SEATTLE, Wash. (Legal Newsline)--The Washington attorney general's office has reached an agreement with Pacific Power over its proposed rate increase.
The agreement, which has yet to be approved by the state Utilities and Transportation Commission, would allow an 8.5 percent increase to monthly residential electric bills rather than the 15 percent increase sought by Pacific Power.
Under the agreement, a typical residential customer now paying $85.11 a month would pay $92.48 a month.
Small-business customers, meanwhile, would see a 7.4 percent increase beginning in mid-October, Attorney General Rob McKenna's office said.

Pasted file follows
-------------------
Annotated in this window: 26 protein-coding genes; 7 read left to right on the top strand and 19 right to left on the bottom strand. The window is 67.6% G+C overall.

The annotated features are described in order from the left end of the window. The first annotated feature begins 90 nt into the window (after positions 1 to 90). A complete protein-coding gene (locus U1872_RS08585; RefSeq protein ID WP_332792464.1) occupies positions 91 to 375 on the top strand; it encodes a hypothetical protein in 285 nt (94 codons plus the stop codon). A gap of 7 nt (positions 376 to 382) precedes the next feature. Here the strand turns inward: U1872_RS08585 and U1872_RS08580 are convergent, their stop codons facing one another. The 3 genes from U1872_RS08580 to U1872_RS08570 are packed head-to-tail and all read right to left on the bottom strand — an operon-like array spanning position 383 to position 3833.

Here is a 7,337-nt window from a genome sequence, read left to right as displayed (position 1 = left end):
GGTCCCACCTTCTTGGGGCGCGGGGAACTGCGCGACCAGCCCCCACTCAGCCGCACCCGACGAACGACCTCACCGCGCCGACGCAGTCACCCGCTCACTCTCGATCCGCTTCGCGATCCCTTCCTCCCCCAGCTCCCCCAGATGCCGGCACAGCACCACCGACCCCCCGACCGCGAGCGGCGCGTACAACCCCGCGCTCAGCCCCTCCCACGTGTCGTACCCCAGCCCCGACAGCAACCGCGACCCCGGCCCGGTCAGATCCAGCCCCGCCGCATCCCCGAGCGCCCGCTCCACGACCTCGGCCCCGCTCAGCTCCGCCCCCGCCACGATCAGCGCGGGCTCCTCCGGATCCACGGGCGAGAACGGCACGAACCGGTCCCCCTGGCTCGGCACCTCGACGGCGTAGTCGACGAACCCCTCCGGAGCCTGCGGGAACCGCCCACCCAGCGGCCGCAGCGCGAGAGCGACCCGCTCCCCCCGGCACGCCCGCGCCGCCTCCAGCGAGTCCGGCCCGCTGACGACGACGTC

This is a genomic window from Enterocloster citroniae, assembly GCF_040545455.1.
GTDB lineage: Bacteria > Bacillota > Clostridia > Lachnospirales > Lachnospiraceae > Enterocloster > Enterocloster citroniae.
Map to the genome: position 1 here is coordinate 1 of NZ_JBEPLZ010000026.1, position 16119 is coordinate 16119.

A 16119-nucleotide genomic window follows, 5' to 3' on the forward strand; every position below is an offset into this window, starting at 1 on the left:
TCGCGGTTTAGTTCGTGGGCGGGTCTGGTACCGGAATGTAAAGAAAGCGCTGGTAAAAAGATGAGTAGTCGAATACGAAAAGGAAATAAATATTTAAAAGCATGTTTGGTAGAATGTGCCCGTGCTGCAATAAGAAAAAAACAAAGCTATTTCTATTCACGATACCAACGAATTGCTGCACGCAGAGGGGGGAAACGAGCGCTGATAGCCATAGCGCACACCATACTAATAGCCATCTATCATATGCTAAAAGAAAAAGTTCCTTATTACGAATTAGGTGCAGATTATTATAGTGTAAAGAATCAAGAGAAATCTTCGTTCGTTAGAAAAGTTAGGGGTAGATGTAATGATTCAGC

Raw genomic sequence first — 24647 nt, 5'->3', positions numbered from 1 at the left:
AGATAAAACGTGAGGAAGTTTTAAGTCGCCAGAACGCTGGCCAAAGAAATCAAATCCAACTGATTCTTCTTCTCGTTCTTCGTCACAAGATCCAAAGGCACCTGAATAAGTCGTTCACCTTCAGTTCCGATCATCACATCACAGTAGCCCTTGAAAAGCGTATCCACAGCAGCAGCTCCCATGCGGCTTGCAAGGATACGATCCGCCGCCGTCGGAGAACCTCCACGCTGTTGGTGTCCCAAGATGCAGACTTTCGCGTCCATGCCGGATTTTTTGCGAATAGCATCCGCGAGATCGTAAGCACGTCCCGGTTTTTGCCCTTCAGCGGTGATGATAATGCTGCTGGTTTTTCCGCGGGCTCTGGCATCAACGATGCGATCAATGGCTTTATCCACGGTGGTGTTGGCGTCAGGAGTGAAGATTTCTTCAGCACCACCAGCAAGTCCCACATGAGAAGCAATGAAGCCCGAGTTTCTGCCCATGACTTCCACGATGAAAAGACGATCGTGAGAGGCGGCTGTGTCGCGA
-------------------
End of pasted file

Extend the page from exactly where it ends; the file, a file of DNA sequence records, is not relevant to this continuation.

The attorney general's Public Counsel Section Chief Simon ffitch said the agreement is in the best interest of ratepayers.
"While any utility rate increase is a challenge to household budgets, this agreement substantially reduces the impact and eliminates some substantial problems with Pacific Power's original request," ffitch said.
The Portland, Ore.-based utility had sought an additional $37.4 million in revenues by raising rates for more than 125,000 customers in central and southeast Washington. Under the new agreement, the company would be allowed to take only $20.4 million in new revenues.
Pacific Power also asked state regulators for permission to augment power rates between formal general rate cases in order to offset increased costs from generating power or purchasing wholesale power.
"It is preferable to review PacifiCorp's cost requests in a general rate case where we can look at the whole picture of company earnings as well as costs," ffitch said.
From Legal Newsline: Reach reporter Chris Rizo at email@example.com.